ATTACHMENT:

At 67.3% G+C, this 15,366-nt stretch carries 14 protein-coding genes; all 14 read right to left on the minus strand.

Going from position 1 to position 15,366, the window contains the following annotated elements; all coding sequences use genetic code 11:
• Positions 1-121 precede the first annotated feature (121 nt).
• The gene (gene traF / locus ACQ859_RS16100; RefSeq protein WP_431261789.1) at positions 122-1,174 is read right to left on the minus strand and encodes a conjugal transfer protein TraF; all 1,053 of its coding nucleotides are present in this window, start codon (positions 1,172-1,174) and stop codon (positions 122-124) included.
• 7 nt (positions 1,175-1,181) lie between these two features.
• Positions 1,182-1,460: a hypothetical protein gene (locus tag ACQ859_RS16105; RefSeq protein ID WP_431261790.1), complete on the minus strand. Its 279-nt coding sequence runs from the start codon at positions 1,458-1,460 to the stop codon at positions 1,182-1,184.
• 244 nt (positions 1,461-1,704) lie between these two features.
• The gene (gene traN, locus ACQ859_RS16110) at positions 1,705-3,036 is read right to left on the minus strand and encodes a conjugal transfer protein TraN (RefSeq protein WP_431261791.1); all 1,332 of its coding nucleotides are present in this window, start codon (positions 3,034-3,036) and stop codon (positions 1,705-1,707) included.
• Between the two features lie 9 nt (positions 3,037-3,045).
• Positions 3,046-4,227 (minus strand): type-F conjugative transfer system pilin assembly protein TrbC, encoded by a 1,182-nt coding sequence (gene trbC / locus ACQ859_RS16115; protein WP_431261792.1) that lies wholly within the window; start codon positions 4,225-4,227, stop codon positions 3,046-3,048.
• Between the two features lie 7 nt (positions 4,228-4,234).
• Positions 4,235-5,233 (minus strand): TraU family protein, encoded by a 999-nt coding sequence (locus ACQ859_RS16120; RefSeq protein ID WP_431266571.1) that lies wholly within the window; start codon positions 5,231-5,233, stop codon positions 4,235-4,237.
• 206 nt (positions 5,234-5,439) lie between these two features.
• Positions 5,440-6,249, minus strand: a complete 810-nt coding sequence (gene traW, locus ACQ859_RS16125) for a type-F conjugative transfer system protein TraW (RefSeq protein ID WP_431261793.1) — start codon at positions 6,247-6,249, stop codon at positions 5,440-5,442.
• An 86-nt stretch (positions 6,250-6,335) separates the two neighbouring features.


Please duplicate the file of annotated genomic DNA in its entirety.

At 67.3% G+C, this 15,366-nt stretch carries 14 protein-coding genes; all 14 read right to left on the minus strand.

Going from position 1 to position 15,366, the window contains the following annotated elements; all coding sequences use genetic code 11:
• Positions 1-121 precede the first annotated feature (121 nt).
• The gene (gene traF / locus ACQ859_RS16100; RefSeq protein WP_431261789.1) at positions 122-1,174 is read right to left on the minus strand and encodes a conjugal transfer protein TraF; all 1,053 of its coding nucleotides are present in this window, start codon (positions 1,172-1,174) and stop codon (positions 122-124) included.
• 7 nt (positions 1,175-1,181) lie between these two features.
• Positions 1,182-1,460: a hypothetical protein gene (locus tag ACQ859_RS16105; RefSeq protein ID WP_431261790.1), complete on the minus strand. Its 279-nt coding sequence runs from the start codon at positions 1,458-1,460 to the stop codon at positions 1,182-1,184.
• 244 nt (positions 1,461-1,704) lie between these two features.
• The gene (gene traN, locus ACQ859_RS16110) at positions 1,705-3,036 is read right to left on the minus strand and encodes a conjugal transfer protein TraN (RefSeq protein WP_431261791.1); all 1,332 of its coding nucleotides are present in this window, start codon (positions 3,034-3,036) and stop codon (positions 1,705-1,707) included.
• Between the two features lie 9 nt (positions 3,037-3,045).
• Positions 3,046-4,227 (minus strand): type-F conjugative transfer system pilin assembly protein TrbC, encoded by a 1,182-nt coding sequence (gene trbC / locus ACQ859_RS16115; protein WP_431261792.1) that lies wholly within the window; start codon positions 4,225-4,227, stop codon positions 3,046-3,048.
• Between the two features lie 7 nt (positions 4,228-4,234).
• Positions 4,235-5,233 (minus strand): TraU family protein, encoded by a 999-nt coding sequence (locus ACQ859_RS16120; RefSeq protein ID WP_431266571.1) that lies wholly within the window; start codon positions 5,231-5,233, stop codon positions 4,235-4,237.
• 206 nt (positions 5,234-5,439) lie between these two features.
• Positions 5,440-6,249, minus strand: a complete 810-nt coding sequence (gene traW, locus ACQ859_RS16125) for a type-F conjugative transfer system protein TraW (RefSeq protein ID WP_431261793.1) — start codon at positions 6,247-6,249, stop codon at positions 5,440-5,442.
• An 86-nt stretch (positions 6,250-6,335) separates the two neighbouring features.